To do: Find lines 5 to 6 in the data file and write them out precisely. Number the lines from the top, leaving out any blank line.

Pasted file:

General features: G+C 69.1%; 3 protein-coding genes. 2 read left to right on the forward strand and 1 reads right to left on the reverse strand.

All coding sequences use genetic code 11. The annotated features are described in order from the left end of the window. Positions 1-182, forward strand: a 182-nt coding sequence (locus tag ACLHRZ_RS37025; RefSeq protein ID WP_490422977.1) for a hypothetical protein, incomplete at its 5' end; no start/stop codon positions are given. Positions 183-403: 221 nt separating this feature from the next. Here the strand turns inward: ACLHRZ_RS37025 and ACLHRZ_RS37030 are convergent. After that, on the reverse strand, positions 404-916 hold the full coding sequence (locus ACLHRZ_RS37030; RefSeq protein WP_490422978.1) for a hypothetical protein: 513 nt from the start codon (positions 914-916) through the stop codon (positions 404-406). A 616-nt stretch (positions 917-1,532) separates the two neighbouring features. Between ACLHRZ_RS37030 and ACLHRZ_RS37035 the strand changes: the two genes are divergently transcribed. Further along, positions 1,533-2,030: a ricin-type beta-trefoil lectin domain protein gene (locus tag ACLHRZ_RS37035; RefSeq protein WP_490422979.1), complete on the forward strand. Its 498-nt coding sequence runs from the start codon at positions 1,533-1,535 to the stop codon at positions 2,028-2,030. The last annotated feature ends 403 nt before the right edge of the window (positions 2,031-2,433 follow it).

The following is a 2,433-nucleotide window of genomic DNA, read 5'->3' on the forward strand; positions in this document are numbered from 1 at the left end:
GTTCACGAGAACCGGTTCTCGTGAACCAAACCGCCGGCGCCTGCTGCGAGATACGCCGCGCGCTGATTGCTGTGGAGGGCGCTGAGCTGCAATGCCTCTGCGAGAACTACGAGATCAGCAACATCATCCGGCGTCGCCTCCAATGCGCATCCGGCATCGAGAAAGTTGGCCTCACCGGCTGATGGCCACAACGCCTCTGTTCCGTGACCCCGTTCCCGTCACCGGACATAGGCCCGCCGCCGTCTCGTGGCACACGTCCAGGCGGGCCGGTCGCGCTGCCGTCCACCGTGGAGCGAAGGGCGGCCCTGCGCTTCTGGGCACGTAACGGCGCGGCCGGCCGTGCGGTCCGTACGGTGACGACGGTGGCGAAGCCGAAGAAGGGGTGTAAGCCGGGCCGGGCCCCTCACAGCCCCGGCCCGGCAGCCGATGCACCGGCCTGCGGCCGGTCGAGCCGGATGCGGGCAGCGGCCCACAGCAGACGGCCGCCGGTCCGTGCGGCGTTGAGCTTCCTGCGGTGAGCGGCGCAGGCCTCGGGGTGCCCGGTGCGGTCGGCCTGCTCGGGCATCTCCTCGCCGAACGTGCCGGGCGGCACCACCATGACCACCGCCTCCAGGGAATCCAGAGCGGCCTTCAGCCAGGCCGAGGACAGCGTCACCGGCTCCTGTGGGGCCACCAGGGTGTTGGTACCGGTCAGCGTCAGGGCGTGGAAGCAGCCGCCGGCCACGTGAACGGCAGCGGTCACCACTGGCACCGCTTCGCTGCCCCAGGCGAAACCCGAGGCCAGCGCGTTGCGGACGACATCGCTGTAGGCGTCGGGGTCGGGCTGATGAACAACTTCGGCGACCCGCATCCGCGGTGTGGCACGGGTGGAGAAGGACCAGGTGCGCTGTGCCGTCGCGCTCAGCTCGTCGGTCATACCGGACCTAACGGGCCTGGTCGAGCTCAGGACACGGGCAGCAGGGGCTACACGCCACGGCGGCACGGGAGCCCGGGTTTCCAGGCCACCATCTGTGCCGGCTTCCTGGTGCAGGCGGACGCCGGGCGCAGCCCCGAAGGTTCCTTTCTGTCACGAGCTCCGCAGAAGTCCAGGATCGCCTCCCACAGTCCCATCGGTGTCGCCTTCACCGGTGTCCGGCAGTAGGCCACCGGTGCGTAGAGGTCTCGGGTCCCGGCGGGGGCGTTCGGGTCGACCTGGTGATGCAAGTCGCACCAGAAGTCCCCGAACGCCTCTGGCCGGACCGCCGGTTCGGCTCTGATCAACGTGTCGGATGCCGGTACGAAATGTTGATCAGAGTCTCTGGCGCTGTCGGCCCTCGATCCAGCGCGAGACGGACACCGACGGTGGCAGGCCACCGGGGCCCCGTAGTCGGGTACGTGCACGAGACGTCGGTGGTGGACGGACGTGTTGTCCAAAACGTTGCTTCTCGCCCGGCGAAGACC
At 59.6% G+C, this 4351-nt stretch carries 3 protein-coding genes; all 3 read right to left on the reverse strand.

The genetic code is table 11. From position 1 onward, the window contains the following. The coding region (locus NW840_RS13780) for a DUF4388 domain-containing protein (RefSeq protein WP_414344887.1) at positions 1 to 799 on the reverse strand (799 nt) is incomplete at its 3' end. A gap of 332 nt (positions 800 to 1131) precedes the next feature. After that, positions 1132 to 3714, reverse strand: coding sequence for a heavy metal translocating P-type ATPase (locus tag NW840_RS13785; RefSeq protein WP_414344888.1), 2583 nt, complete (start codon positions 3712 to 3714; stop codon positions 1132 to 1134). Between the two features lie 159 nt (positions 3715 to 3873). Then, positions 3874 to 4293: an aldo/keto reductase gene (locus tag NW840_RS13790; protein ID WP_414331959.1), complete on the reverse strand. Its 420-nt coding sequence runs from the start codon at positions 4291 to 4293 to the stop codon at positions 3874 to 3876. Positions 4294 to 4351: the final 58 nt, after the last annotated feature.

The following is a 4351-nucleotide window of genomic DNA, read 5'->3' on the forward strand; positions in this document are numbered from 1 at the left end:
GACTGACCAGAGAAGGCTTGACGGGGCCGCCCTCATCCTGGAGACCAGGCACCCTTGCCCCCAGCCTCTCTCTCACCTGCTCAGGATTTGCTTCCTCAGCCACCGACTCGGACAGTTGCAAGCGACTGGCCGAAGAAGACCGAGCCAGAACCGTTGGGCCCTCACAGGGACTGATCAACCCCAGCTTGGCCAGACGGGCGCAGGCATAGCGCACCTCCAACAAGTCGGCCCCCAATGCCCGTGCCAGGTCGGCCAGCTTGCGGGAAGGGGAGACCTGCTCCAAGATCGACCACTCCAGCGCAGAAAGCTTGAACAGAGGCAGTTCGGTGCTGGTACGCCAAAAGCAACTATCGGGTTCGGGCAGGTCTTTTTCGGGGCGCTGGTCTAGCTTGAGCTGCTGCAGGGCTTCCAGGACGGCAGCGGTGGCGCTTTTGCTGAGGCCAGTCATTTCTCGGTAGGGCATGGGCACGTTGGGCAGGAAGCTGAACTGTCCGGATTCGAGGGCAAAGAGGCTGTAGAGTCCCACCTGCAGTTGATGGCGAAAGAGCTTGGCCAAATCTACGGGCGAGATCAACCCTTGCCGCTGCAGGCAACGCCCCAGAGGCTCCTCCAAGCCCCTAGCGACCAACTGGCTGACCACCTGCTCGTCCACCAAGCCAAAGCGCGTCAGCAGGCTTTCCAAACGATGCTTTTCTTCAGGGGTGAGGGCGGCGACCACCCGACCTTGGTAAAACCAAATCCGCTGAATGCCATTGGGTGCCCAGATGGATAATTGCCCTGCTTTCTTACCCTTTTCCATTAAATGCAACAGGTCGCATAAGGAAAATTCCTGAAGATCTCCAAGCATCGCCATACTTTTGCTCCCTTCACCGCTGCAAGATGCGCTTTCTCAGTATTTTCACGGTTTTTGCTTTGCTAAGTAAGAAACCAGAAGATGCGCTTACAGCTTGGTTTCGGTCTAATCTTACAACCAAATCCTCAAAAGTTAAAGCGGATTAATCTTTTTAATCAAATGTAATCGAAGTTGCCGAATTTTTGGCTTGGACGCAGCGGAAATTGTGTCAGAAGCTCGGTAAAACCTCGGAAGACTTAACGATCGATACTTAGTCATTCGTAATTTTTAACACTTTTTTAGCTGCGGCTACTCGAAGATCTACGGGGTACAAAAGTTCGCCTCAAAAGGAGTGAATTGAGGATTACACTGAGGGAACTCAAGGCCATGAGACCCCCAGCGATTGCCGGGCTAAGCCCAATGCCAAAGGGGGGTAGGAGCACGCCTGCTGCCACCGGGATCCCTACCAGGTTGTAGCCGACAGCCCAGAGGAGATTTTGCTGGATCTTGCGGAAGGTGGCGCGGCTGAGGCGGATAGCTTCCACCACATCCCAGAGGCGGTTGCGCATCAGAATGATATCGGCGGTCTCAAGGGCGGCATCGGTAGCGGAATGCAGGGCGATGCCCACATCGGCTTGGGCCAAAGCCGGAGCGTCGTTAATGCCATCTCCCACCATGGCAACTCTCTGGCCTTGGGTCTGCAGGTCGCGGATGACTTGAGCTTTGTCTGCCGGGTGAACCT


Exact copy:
At 59.6% G+C, this 4351-nt stretch carries 3 protein-coding genes; all 3 read right to left on the reverse strand.

The genetic code is table 11. From position 1 onward, the window contains the following. The coding region (locus NW840_RS13780) for a DUF4388 domain-containing protein (RefSeq protein WP_414344887.1) at positions 1 to 799 on the reverse strand (799 nt) is incomplete at its 3' end. A gap of 332 nt (positions 800 to 1131) precedes the next feature. After that, positions 1132 to 3714, reverse strand: coding sequence for a heavy metal translocating P-type ATPase (locus tag NW840_RS13785; RefSeq protein WP_414344888.1), 2583 nt, complete (start codon positions 3712 to 3714; stop codon positions 1132 to 1134). Between the two features lie 159 nt (positions 3715 to 3873). Then, positions 3874 to 4293: an aldo/keto reductase gene (locus tag NW840_RS13790; protein ID WP_414331959.1), complete on the reverse strand. Its 420-nt coding sequence runs from the start codon at positions 4291 to 4293 to the stop codon at positions 3874 to 3876. Positions 4294 to 4351: the final 58 nt, after the last annotated feature.